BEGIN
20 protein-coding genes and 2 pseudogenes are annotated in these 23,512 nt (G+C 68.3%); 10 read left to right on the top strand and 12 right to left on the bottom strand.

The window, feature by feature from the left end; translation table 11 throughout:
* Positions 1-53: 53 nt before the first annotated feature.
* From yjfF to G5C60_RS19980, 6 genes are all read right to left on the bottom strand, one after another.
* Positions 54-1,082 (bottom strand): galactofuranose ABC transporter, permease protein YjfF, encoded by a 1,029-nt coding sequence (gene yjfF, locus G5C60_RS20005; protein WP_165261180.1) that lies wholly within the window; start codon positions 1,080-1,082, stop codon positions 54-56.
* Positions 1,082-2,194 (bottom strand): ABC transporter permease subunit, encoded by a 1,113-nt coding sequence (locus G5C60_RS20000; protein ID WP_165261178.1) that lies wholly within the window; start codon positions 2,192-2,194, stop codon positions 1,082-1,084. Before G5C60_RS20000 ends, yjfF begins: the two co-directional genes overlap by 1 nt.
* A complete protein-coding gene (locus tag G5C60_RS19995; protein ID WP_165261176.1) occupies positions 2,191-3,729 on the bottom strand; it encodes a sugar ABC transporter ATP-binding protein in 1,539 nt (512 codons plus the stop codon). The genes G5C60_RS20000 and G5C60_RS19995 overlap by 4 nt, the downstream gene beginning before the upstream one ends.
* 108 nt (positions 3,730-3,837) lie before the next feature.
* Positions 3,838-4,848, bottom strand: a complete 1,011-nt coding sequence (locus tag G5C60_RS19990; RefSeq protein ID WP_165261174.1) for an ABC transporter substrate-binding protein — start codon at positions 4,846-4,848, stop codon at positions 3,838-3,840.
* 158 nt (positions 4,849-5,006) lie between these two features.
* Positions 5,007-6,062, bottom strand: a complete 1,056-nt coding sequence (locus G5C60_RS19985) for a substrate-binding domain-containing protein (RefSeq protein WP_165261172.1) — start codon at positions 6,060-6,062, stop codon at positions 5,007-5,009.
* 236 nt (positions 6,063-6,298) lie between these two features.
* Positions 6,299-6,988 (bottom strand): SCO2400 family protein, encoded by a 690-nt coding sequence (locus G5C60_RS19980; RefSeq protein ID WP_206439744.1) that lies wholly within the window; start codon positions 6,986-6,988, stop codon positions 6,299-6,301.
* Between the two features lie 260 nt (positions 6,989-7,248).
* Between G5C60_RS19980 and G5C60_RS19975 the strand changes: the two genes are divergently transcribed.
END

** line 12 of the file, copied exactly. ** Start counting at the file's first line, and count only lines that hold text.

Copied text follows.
* 236 nt (positions 6,063-6,298) lie between these two features.